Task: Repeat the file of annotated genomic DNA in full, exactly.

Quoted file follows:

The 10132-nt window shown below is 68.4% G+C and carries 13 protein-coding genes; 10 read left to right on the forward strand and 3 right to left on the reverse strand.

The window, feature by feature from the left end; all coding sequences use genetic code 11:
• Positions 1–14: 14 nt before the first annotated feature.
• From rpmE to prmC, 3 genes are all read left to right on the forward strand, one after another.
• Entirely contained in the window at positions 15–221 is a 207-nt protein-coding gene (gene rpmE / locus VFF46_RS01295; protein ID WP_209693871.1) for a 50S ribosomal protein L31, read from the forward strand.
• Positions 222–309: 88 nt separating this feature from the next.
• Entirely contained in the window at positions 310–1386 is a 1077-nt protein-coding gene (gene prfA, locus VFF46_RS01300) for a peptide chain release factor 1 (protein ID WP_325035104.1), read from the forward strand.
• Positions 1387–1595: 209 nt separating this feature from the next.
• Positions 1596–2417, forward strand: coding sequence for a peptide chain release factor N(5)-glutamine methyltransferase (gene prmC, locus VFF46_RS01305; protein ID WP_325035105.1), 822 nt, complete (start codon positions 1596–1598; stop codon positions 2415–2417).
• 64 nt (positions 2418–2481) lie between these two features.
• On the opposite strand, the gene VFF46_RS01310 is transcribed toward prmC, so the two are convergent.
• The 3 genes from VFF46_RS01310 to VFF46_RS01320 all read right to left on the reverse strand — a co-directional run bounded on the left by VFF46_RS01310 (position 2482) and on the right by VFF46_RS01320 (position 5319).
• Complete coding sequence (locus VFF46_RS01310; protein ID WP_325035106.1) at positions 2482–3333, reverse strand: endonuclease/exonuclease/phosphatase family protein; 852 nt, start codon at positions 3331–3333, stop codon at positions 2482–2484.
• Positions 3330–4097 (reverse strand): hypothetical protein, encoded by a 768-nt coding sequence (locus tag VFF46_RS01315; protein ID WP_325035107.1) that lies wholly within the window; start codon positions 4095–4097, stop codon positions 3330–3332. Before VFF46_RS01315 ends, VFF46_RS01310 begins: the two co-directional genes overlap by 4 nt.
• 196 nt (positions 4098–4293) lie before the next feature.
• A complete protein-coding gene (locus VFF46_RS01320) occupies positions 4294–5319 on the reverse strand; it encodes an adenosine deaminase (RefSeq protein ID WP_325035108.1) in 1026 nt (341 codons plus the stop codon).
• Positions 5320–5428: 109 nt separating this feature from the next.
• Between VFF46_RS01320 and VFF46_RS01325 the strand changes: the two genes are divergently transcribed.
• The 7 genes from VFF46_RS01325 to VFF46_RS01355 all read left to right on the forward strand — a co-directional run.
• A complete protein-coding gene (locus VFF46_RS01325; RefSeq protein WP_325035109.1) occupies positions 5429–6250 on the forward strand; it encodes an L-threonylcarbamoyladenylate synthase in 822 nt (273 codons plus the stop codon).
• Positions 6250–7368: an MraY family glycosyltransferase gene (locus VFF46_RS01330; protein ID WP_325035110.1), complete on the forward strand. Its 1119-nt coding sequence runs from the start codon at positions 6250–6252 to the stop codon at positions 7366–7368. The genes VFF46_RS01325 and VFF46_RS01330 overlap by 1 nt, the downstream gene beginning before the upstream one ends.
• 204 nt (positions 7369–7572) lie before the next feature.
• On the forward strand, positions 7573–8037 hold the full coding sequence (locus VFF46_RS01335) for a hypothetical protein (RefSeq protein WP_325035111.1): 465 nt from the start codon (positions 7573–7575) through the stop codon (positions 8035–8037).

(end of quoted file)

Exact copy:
The 10132-nt window shown below is 68.4% G+C and carries 13 protein-coding genes; 10 read left to right on the forward strand and 3 right to left on the reverse strand.

The window, feature by feature from the left end; all coding sequences use genetic code 11:
• Positions 1–14: 14 nt before the first annotated feature.
• From rpmE to prmC, 3 genes are all read left to right on the forward strand, one after another.
• Entirely contained in the window at positions 15–221 is a 207-nt protein-coding gene (gene rpmE / locus VFF46_RS01295; protein ID WP_209693871.1) for a 50S ribosomal protein L31, read from the forward strand.
• Positions 222–309: 88 nt separating this feature from the next.
• Entirely contained in the window at positions 310–1386 is a 1077-nt protein-coding gene (gene prfA, locus VFF46_RS01300) for a peptide chain release factor 1 (protein ID WP_325035104.1), read from the forward strand.
• Positions 1387–1595: 209 nt separating this feature from the next.
• Positions 1596–2417, forward strand: coding sequence for a peptide chain release factor N(5)-glutamine methyltransferase (gene prmC, locus VFF46_RS01305; protein ID WP_325035105.1), 822 nt, complete (start codon positions 1596–1598; stop codon positions 2415–2417).
• 64 nt (positions 2418–2481) lie between these two features.
• On the opposite strand, the gene VFF46_RS01310 is transcribed toward prmC, so the two are convergent.
• The 3 genes from VFF46_RS01310 to VFF46_RS01320 all read right to left on the reverse strand — a co-directional run bounded on the left by VFF46_RS01310 (position 2482) and on the right by VFF46_RS01320 (position 5319).
• Complete coding sequence (locus VFF46_RS01310; protein ID WP_325035106.1) at positions 2482–3333, reverse strand: endonuclease/exonuclease/phosphatase family protein; 852 nt, start codon at positions 3331–3333, stop codon at positions 2482–2484.
• Positions 3330–4097 (reverse strand): hypothetical protein, encoded by a 768-nt coding sequence (locus tag VFF46_RS01315; protein ID WP_325035107.1) that lies wholly within the window; start codon positions 4095–4097, stop codon positions 3330–3332. Before VFF46_RS01315 ends, VFF46_RS01310 begins: the two co-directional genes overlap by 4 nt.
• 196 nt (positions 4098–4293) lie before the next feature.
• A complete protein-coding gene (locus VFF46_RS01320) occupies positions 4294–5319 on the reverse strand; it encodes an adenosine deaminase (RefSeq protein ID WP_325035108.1) in 1026 nt (341 codons plus the stop codon).
• Positions 5320–5428: 109 nt separating this feature from the next.
• Between VFF46_RS01320 and VFF46_RS01325 the strand changes: the two genes are divergently transcribed.
• The 7 genes from VFF46_RS01325 to VFF46_RS01355 all read left to right on the forward strand — a co-directional run.
• A complete protein-coding gene (locus VFF46_RS01325; RefSeq protein WP_325035109.1) occupies positions 5429–6250 on the forward strand; it encodes an L-threonylcarbamoyladenylate synthase in 822 nt (273 codons plus the stop codon).
• Positions 6250–7368: an MraY family glycosyltransferase gene (locus VFF46_RS01330; protein ID WP_325035110.1), complete on the forward strand. Its 1119-nt coding sequence runs from the start codon at positions 6250–6252 to the stop codon at positions 7366–7368. The genes VFF46_RS01325 and VFF46_RS01330 overlap by 1 nt, the downstream gene beginning before the upstream one ends.
• 204 nt (positions 7369–7572) lie before the next feature.
• On the forward strand, positions 7573–8037 hold the full coding sequence (locus VFF46_RS01335) for a hypothetical protein (RefSeq protein WP_325035111.1): 465 nt from the start codon (positions 7573–7575) through the stop codon (positions 8035–8037).